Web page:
All their friends do it. They can probably figure out how to do it behind your back. And, heck, you probably do it. So how do you keep your kids off Facebook?
More practically speaking: At what age do you let your kids use Facebook?
This is the first of a new occasional series on this blog called Red Tape Parenting Debates. We'll ask some of the basic parenting questions that arise from the clash of children, technology and money. We'll provide some research and frame the issues, but chiefly we want msnbc.com readers to share their experiences and help each other with some of the most vexing issues facing parents today. There are no right answers, but there might be a better way. If you think you have one, share it; if you're unsure about your strategy, read on.
Ongoing series: Red Tape Parenting Debates
Facebook and age has been in the news a lot lately. To set the stage, let's clear up U.S. law on the matter. The Child Online Privacy Protection Act does not bar children under 13 from using websites, nor does it prevent companies from working with kids. It bans the collection of personal information contributed by kids under 13 unless the website gets "verifiable parental consent." The "verifiable" part can vary, but generally involves getting something like a credit card number from a parent as proof of age.
This law, however, hasn't stopped kids from signing up for Facebook — and it might be the most violated law ever. A Pew Internet & American Life Project survey recently found that 46 percent of 12-year-olds use social networks. A Consumer Reports study found more than 5 million U.S. children under 10 use Facebook.
Facebook does nothing to keep young children off the site; it relies on parents to do that. In a meaningless gesture, it doesn't allow kids who declare themselves under 13 to register. But simply trying again and declaring a legal age circumvents the token age restriction.
Recently, Facebook CEO Mark Zuckerberg told an education conference that elementary school children would benefit from social networks and that his firm would work to remove age restrictions, according to Fortune.
"That will be a fight we take on at some point," he said, though he backed off those comments later.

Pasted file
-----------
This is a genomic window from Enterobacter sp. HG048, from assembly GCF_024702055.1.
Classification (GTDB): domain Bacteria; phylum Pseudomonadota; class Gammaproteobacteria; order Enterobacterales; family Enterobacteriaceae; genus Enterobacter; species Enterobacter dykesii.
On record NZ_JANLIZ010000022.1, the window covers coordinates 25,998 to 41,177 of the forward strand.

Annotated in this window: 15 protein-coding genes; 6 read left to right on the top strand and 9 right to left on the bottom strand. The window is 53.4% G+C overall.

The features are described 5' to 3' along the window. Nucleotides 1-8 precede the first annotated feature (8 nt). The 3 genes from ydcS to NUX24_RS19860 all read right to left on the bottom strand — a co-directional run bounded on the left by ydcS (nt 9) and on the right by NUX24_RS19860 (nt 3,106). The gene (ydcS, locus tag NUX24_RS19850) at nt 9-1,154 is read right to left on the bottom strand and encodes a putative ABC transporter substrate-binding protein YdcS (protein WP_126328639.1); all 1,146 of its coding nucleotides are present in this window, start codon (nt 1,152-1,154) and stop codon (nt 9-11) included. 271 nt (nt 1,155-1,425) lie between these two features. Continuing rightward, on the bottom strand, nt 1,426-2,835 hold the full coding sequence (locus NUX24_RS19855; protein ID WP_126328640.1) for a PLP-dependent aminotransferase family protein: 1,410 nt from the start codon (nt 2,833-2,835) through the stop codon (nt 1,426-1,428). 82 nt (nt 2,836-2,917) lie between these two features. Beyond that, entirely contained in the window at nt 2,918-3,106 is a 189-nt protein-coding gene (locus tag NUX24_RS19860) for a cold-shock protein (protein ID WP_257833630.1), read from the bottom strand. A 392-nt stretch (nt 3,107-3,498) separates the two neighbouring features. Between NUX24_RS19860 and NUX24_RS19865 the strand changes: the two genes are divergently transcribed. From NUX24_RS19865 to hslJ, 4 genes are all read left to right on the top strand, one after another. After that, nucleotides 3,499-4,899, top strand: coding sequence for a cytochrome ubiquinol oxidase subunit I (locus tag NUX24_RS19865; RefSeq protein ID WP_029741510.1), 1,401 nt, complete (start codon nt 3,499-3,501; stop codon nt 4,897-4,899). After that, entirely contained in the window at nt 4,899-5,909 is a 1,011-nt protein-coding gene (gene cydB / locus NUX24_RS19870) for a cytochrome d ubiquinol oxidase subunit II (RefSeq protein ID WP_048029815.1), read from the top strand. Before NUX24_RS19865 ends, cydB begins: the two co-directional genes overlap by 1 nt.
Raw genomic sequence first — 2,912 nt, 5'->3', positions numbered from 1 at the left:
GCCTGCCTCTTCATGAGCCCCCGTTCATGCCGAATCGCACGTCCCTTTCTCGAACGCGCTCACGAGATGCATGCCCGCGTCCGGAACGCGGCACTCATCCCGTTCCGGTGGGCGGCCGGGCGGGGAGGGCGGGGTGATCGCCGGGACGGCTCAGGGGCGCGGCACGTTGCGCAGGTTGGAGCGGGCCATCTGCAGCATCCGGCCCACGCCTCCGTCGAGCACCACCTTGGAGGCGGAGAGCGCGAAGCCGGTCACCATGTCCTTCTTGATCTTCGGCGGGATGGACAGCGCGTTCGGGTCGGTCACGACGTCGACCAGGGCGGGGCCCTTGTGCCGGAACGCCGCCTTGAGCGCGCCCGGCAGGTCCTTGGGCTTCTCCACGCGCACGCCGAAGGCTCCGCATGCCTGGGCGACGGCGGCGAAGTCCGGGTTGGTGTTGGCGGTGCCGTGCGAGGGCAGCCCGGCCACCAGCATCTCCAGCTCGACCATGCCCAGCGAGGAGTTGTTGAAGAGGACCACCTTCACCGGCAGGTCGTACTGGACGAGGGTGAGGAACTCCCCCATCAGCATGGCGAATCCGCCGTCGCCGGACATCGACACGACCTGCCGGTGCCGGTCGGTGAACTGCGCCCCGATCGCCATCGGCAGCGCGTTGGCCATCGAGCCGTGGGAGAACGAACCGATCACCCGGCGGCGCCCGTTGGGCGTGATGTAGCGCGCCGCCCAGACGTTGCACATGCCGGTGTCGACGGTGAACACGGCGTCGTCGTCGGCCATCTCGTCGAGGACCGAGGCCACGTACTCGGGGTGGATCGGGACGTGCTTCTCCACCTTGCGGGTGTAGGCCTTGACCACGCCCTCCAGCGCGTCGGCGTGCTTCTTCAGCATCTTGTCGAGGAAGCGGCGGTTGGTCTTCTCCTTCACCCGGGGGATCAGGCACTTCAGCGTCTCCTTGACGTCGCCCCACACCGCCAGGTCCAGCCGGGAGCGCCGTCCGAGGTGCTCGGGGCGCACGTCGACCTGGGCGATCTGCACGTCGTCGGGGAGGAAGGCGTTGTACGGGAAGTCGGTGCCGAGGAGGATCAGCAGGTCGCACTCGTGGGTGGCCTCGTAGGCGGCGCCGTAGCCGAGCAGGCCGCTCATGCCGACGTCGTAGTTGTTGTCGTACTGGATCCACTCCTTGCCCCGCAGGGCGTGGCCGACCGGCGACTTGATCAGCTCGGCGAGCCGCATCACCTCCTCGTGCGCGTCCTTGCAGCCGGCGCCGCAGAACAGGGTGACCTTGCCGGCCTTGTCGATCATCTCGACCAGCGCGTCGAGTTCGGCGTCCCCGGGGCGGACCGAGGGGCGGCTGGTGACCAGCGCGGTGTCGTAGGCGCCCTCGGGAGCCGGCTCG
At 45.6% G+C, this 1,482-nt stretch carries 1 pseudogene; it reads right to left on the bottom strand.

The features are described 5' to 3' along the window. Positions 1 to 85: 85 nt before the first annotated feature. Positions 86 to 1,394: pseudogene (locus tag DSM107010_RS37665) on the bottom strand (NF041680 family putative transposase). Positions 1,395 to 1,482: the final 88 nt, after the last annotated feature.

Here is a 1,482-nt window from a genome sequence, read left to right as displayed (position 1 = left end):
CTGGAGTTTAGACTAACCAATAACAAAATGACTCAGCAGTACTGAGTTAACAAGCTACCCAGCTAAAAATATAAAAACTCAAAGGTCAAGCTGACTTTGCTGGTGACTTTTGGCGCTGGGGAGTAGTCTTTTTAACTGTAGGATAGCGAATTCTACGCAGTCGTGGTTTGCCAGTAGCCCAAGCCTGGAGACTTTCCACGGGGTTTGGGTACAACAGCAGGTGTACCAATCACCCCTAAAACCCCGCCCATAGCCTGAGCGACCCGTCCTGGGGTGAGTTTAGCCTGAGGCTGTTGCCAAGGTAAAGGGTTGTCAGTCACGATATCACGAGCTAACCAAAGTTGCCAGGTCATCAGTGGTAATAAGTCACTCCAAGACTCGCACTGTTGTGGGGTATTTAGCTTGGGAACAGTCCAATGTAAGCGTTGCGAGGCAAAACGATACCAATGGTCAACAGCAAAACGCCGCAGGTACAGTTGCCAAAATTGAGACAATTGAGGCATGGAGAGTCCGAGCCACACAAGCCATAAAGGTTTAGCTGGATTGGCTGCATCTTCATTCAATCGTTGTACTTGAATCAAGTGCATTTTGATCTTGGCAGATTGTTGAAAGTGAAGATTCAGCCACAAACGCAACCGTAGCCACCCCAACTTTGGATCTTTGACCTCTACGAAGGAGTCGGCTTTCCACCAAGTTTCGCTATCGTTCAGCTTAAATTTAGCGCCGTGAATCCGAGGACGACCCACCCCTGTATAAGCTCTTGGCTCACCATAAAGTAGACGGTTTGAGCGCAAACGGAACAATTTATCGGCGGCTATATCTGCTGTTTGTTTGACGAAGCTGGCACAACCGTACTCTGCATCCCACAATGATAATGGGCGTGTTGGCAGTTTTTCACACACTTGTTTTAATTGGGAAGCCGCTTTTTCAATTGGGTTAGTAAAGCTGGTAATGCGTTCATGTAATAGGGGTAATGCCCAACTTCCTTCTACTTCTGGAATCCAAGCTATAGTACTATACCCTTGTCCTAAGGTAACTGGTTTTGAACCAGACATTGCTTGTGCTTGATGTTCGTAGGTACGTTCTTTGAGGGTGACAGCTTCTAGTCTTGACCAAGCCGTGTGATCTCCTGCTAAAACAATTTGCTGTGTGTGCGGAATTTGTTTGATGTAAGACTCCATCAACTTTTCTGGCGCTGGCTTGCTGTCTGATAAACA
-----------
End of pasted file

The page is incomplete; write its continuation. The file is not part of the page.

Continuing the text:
The clear reality is that young kids use social networks today. In fact, 17 percent of parents recently said they were OK with pre-teens on Facebook, up from 8 percent one year ago. That study even hinted that some parents help their kids lie to get onto the site.
Whatever the law, parents, children and Facebook have together made up their own rules about kids and social networks. That's not necessarily a bad thing -- but it is bad if this change is happening without healthy discussion and debate. I hope we can have some on this blog.
There's nothing magical about passing your 13th birthday. It's just as easy to imagine a mature 12-year-old who's ready for Facebook as it is to conjure up a 14-year-old who shouldn't be on the site. What's important is that parents make a conscious decision about when Facebook use is appropriate, and not simply let the cart pull the horse.
There are risks to early Facebook use. Many are obvious: Sexual predators lurk on the Web, and Facebook could be a place where they find targets. Cyberbullying is even a bigger risk, as young children often don't have the emotional and psychological awareness to make good decisions about what they post. Many parents are also horrified when they stumble on pictures posted by their kids' friends acting out during early stages of puberty.
In a more fundamental way, Facebook and other similar technologies might be rewiring the way kids' brains work, some scientists have warned. There's no conclusive research, but people like British neuroscientist Susan Greenfield have spoken out warning that "screen relationships" are bad for developing brains.
These dramatic concerns can seem distant and unlikely, however, and most parents will find the Facebook discussion involves more mundane problems, such as whether their kids are glued to social networking sites instead of doing their homework. Are they up late chatting with friends instead of getting enough sleep? Are they sitting in front of a computer on sunny days when they should be exercising outside? And perhaps most of all, is Facebook use triggering one of those constant power struggles between kids and parents that the adults are doomed to lose? After all, saying no at home probably means the kid will do it anyway at a friend’s house, or with a smart phone under the covers late at night.
Naturally, Facebook offers many benefits -- otherwise 750 million people wouldn't be hooked on it. But clearly, there is an age where kids are too young to use it. Congress, albeit awkwardly, has decided that age is 13. What is your age? And if you let your under-13 kids use Facebook, do you place restrictions on them to moderate the experience? For example, do you manually approve all their new friends? Do you know their password and check on their account? Do you limit their time using the site? Tell us below.
RED TAPE TIP: There are Facebook alternatives designed for under 12 kids. Most limit interactions, and make strong efforts to verify parental permission. Of course, none offers the free-flowing communication that makes Facebook so attractive. Mashable recently reviewed five such sites.
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